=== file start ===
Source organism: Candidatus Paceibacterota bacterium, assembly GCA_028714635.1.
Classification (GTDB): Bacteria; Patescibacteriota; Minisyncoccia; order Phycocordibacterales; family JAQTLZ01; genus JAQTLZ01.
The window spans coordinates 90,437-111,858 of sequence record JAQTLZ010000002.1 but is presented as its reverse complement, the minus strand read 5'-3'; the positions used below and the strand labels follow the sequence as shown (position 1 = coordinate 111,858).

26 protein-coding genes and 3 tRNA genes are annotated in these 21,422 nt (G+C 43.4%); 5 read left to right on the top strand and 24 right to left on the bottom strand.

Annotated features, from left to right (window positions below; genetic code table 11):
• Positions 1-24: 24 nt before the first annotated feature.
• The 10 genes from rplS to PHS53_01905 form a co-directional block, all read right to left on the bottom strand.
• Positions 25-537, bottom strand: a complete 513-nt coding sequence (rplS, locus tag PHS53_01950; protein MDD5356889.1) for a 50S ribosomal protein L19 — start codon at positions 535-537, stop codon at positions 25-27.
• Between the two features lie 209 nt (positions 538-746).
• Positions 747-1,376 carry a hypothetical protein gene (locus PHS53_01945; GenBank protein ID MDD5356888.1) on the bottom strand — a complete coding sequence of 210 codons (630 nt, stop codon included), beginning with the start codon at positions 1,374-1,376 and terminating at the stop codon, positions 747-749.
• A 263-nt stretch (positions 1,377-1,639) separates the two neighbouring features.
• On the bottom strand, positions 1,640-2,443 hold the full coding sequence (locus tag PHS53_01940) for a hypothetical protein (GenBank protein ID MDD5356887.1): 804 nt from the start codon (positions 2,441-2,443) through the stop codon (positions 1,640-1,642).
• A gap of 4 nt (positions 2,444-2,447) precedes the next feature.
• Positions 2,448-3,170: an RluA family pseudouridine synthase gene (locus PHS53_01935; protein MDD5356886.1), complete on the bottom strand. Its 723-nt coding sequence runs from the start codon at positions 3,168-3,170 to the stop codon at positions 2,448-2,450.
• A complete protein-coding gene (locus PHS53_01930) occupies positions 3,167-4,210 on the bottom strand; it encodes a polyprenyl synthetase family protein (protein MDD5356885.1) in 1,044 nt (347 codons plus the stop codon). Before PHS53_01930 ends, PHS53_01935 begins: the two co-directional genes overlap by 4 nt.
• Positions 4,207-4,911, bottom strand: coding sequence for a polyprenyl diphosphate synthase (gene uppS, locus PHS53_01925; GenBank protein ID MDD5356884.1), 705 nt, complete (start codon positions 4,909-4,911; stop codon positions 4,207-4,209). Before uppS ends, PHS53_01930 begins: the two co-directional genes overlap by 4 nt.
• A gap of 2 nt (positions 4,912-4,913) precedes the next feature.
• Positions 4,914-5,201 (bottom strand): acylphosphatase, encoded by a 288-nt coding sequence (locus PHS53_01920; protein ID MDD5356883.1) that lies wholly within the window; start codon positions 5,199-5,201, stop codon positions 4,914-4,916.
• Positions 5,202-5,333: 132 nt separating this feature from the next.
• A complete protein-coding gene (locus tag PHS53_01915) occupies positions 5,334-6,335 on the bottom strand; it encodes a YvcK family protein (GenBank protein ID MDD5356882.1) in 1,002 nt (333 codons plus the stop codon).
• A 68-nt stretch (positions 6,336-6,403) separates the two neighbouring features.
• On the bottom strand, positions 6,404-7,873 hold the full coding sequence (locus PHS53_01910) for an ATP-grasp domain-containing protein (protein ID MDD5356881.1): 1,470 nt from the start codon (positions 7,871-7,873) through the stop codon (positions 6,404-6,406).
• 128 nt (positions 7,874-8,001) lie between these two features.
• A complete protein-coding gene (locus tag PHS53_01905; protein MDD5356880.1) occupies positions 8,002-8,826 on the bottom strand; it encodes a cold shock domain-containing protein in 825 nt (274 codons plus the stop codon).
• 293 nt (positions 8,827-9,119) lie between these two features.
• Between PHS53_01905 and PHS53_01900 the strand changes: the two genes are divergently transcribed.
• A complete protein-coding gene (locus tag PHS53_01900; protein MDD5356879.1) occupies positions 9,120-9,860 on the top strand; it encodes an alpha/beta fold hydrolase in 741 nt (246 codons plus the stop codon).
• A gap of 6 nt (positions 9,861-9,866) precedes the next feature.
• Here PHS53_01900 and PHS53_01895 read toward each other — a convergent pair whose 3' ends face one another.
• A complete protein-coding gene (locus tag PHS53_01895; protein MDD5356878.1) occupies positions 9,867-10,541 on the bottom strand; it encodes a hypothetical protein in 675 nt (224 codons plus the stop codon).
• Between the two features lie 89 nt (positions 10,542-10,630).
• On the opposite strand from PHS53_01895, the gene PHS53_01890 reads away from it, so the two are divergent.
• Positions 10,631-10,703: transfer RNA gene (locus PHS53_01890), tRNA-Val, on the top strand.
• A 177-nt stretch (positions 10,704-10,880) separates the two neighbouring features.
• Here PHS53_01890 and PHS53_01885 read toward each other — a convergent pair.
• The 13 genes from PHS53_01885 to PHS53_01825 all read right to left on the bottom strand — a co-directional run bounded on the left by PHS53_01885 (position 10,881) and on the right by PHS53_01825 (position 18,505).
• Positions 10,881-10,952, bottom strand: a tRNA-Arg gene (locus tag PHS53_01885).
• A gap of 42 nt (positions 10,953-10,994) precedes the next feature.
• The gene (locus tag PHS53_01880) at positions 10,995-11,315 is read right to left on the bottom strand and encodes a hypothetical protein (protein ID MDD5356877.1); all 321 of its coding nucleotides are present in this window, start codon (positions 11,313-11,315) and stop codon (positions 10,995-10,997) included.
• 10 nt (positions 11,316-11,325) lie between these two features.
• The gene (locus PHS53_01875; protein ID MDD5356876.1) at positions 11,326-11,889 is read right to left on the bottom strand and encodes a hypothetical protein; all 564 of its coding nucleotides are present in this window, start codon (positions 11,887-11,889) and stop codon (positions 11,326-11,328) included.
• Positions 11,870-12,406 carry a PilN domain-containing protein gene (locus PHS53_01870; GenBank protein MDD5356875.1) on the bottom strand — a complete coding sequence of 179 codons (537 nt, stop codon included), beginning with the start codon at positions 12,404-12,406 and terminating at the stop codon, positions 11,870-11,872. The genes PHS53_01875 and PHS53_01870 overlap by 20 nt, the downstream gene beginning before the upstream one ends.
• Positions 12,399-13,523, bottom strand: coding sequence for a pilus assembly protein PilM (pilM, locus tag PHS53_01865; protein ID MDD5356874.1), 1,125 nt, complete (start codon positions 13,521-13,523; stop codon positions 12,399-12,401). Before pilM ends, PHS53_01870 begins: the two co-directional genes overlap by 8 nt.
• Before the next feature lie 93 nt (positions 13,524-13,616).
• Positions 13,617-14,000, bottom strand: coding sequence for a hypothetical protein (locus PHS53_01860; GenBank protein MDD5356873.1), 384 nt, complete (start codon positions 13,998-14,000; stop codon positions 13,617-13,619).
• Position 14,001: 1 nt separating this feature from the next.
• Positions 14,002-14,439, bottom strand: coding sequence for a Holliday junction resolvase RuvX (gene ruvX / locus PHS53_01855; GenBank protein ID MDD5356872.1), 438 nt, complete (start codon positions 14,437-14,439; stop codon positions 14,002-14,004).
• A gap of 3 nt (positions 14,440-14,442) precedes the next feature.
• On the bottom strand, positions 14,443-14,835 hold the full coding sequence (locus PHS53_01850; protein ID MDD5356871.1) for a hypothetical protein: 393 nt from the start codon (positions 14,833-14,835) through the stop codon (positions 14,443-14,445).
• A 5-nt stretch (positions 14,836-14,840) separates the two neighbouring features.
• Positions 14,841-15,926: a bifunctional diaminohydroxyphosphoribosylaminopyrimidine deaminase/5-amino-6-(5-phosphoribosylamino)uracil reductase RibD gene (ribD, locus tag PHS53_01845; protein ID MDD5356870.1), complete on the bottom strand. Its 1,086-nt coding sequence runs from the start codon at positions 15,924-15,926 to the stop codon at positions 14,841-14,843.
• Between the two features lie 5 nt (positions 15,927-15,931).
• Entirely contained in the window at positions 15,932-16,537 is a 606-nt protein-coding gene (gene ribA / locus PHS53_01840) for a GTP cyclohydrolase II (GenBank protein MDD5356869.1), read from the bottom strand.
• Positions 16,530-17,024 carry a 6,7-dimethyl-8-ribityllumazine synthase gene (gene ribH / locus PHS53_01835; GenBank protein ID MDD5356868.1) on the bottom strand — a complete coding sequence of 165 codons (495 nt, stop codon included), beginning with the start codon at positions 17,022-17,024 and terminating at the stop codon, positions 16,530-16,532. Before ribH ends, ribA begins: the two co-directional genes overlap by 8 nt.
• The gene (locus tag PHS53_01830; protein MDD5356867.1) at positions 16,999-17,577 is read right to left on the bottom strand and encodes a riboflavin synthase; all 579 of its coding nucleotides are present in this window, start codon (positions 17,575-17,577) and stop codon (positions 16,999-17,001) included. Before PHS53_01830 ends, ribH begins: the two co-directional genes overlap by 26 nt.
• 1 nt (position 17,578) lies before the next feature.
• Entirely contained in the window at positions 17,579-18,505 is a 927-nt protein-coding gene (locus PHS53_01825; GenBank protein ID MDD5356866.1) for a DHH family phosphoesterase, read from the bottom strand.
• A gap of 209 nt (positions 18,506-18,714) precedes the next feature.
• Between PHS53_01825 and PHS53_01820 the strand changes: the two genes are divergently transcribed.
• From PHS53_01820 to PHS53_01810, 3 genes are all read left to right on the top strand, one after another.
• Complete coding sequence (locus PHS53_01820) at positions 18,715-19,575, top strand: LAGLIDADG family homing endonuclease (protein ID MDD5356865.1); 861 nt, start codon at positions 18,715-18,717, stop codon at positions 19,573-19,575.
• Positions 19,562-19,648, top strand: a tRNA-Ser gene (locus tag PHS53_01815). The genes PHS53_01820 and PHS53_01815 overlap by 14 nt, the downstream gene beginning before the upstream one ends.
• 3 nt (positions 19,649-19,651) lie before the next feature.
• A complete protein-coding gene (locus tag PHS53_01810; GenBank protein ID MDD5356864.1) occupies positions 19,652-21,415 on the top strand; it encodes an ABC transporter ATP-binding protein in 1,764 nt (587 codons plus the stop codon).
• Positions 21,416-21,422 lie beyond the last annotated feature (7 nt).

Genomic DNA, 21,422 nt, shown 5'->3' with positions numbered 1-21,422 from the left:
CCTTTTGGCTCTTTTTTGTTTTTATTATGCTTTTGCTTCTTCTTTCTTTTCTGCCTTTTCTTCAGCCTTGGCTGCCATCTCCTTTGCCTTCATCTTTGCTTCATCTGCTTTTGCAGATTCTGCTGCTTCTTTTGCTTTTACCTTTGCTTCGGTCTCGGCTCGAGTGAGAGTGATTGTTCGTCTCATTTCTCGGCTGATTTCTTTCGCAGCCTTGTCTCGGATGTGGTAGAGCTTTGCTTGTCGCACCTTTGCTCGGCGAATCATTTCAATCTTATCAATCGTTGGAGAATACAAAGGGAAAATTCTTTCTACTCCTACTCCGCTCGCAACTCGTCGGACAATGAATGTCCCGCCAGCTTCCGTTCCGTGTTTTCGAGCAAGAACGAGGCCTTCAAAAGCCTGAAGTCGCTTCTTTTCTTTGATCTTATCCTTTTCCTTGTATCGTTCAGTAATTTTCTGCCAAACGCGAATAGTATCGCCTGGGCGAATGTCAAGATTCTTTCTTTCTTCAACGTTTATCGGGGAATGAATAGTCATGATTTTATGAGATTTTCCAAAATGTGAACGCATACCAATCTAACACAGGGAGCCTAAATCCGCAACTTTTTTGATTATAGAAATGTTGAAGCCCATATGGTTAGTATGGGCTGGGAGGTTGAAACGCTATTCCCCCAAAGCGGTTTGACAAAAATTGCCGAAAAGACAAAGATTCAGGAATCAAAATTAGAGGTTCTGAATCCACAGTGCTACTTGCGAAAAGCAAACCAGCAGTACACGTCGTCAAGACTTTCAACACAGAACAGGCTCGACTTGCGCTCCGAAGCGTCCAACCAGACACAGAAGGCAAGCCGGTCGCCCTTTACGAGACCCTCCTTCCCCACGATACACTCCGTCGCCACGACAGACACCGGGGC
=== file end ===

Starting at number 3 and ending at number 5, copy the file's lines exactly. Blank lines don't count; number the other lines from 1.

The window spans coordinates 90,437-111,858 of sequence record JAQTLZ010000002.1 but is presented as its reverse complement, the minus strand read 5'-3'; the positions used below and the strand labels follow the sequence as shown (position 1 = coordinate 111,858).

26 protein-coding genes and 3 tRNA genes are annotated in these 21,422 nt (G+C 43.4%); 5 read left to right on the top strand and 24 right to left on the bottom strand.

Annotated features, from left to right (window positions below; genetic code table 11):